Students continue to support Sioux Nation

UW Oshkosh students joined in conversation about social justice and sustainability issues currently happening in North Dakota at Standing Rock as part of UWO Social Justice and Earth Week.

A screening of the film, Awake: “A Dream from Standing Rock,” followed by the panel discussion Awaken Your Mind: Water, Truth & Justice took place Tuesday in Sage Hall.

Protests throughout the country began in 2016 when the Standing Rock Sioux Tribe and their allies sought to protect their water and sacred burial sites from the Dakota Access Pipeline. During that year, the Dakota Access pipeline proposed to transport light, sweet crude oil from the North Dakota Bakken region through South Dakota and Iowa into Illinois. Standing Rock continues to fight for their rights.

UWO anthropologist and co-sponsor for the event Heidi Nicholls explained what it means for UWO to ‘Stand With Standing Rock’.

“Standing Rock is one of the reservations for Sioux, which is a larger group within the Dakota Nakota Lakota peoples,” Nicholls said. “It’s the reservation that’s the closest to the pipeline, which backs up right on to it and is on the traditional Standing Rock lands. When we’re talking about standing with Standing Rock, we’re talking about standing with the first nation of peoples.”

Nicholls said the issue at Standing Rock has the potential to directly affect millions of people.

“The first social justice issue here is water,” Nicholls said. “We all need water to survive. Any potential burst or break means polluting the entire river. Once that river is polluted, not only are you going to be polluting the water that solely serves Standing Rock, it also flows downward the Missouri River and ends up affecting 17 million people.”

Nicholls said Standing Rock is not the only place facing similar problems.

“We are already going through all of this with Flint, Michigan,” Nicholls said. “What does that mean for our health? What does that mean for cultural pathways at Standing Rock if you’re talking about traditional fishing and waterways or relationships and origin myths?”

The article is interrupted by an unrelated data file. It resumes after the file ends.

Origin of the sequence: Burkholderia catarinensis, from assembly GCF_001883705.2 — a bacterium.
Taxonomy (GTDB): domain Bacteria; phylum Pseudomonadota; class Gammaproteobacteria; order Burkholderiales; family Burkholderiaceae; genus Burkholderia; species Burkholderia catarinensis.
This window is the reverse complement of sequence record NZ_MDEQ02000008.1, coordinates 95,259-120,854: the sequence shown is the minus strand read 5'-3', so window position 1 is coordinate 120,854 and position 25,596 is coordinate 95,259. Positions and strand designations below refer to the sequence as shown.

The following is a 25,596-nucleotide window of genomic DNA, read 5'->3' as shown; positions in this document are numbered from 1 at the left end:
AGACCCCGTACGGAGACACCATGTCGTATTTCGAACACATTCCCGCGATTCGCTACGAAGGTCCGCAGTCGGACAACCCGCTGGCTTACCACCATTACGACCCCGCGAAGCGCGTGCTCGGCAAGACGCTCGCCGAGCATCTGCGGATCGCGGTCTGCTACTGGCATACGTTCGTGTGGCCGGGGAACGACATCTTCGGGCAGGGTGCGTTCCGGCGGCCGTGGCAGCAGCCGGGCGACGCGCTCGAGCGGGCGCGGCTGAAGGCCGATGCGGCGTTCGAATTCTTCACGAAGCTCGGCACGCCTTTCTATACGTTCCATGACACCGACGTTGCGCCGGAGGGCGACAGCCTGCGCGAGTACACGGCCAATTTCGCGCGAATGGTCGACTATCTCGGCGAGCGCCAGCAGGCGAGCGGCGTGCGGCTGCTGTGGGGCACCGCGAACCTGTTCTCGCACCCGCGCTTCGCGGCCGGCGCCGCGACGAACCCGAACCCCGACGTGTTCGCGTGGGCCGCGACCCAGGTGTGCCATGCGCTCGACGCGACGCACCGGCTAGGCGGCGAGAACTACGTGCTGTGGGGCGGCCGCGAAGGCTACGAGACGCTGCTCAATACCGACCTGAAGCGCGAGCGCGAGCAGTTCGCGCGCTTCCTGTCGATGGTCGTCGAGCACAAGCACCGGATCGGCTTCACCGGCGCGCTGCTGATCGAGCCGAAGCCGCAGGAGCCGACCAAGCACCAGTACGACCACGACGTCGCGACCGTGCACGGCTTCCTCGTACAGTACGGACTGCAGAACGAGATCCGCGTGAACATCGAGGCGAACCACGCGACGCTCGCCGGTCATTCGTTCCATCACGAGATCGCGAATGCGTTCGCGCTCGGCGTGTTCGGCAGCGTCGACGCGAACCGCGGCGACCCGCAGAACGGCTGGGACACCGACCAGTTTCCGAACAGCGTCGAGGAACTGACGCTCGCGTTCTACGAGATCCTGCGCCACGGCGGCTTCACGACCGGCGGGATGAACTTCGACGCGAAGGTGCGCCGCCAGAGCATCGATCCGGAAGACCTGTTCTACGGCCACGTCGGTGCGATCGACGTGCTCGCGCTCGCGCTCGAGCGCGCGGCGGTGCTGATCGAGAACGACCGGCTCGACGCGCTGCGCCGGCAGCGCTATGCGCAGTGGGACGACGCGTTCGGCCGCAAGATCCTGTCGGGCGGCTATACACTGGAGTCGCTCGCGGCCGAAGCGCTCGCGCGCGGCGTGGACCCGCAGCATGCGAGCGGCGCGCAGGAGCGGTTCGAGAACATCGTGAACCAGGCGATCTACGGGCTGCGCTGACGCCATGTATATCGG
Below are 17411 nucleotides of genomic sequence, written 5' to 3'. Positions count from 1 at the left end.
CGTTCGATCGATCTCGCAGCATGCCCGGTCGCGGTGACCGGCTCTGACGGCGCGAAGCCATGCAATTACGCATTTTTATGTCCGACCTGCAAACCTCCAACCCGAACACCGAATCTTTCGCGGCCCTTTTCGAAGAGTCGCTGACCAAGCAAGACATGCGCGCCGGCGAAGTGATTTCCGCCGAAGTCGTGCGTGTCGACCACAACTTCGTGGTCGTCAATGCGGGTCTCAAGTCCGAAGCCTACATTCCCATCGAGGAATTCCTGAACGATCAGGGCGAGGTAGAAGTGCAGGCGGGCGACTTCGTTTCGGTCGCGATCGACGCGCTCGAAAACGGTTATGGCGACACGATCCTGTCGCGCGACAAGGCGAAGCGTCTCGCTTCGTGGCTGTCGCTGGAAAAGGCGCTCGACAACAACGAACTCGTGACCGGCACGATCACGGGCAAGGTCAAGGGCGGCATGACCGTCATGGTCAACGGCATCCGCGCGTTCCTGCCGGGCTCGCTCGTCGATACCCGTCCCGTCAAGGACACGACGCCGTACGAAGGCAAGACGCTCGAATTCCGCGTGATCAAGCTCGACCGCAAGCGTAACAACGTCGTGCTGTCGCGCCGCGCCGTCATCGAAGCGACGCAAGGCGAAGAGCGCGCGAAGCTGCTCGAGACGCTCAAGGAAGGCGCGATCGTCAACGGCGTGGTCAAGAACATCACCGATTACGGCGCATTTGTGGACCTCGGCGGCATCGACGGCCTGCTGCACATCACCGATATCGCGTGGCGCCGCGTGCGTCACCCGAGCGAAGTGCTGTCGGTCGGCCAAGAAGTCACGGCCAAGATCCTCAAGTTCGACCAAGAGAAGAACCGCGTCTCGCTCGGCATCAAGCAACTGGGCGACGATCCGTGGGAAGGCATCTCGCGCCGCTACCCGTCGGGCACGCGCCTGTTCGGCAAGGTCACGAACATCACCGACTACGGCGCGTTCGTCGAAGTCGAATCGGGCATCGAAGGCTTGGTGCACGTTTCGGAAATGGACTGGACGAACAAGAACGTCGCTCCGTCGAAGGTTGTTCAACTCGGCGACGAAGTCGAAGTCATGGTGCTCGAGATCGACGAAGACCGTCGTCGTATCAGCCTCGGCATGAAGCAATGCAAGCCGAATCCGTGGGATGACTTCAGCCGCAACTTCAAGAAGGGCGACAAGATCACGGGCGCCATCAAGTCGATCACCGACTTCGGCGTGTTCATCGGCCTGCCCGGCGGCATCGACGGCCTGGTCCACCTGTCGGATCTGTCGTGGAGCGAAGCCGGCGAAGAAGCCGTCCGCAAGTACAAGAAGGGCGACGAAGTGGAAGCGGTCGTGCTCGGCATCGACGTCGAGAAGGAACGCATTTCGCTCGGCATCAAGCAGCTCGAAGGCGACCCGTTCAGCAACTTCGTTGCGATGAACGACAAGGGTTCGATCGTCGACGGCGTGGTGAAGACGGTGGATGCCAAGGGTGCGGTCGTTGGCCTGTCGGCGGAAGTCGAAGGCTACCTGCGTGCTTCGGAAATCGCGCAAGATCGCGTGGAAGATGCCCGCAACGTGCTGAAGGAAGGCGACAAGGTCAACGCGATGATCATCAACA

American Indian Student Services Coordinator and co-sponsor for the event Dennis Zack said this will be an ongoing issue.

“It’s one of those things where they want more resources again, and it’s never enough,” Zack said. “They want more resources, they are on their land and it’s like ‘Okay, we can’t just leave you alone now after this big money, big oil, this is what we want, and this is where we are going to lay our pipeline.’”

Nicholls said cultural issues are also a large concern for Standing Rock.

“Some of the other social justices issues that end up happening, in some ways, is kind of a re-reflection of many of the treaties that have already been broken in the past and now is happening again,” Nicholls said. “People coming into the reservation land and telling native peoples where they can and can not go; yes, we’re not supposed to be drilling that close to border because some of the pipe is about 15,000 feet from the actual reservation land boundary and some of the treaty says you can’t do that.”

UWO student, Sara Anderson said she came to join in on the discussion hoping to spread the word to more students.

“The importance of this event is to have people understand and get a grasp on the cultural significance that is behind Standing Rock and why people are so passionate about keeping it for the Native people rather than taking it for our own use,” Anderson said. “As far as sustainability goes we need to protect a lot of these resources we have whether it be for cultural reasons or for ecological reasons.”

Associate Professor in Professional Counseling at UWO, Amney Harper said she went to Standing Rock to help in any way she could.

“I had been following this issue for a long time and I had a lot of people that I knew that had made trips out so I felt it was important for me to go,” Harper said. “I wasn’t on the front lines, but just being there at camp and bringing donations and to be able to tribute felt meaningful to be able to be a part of something bigger than myself.”

According to Harper, UWO has made several efforts to ‘Stand With Standing Rock’ by making donations and spreading awareness. On Friday, Dec. 9 2016, UWO students and staff marched to support the Standing Rock Sioux Tribe.
Harper also said she went to Standing Rock because clean water is a problem that everyone should be concerned about.

“We need water to live, water is life,” Harper said. “I hope everyone realizes that this is important, there are many places where people are struggling to have clean water.”

Zack said you can support social justice and sustainability issues like Standing Rock without being on the front lines.

“I think this event serves as a way for activism for a way for students to get involved without necessarily having to go to Standing Rock,” Zack said. “There are certain things they can do on this campus, like going to an event like this and learning about some of the things going on in the world.”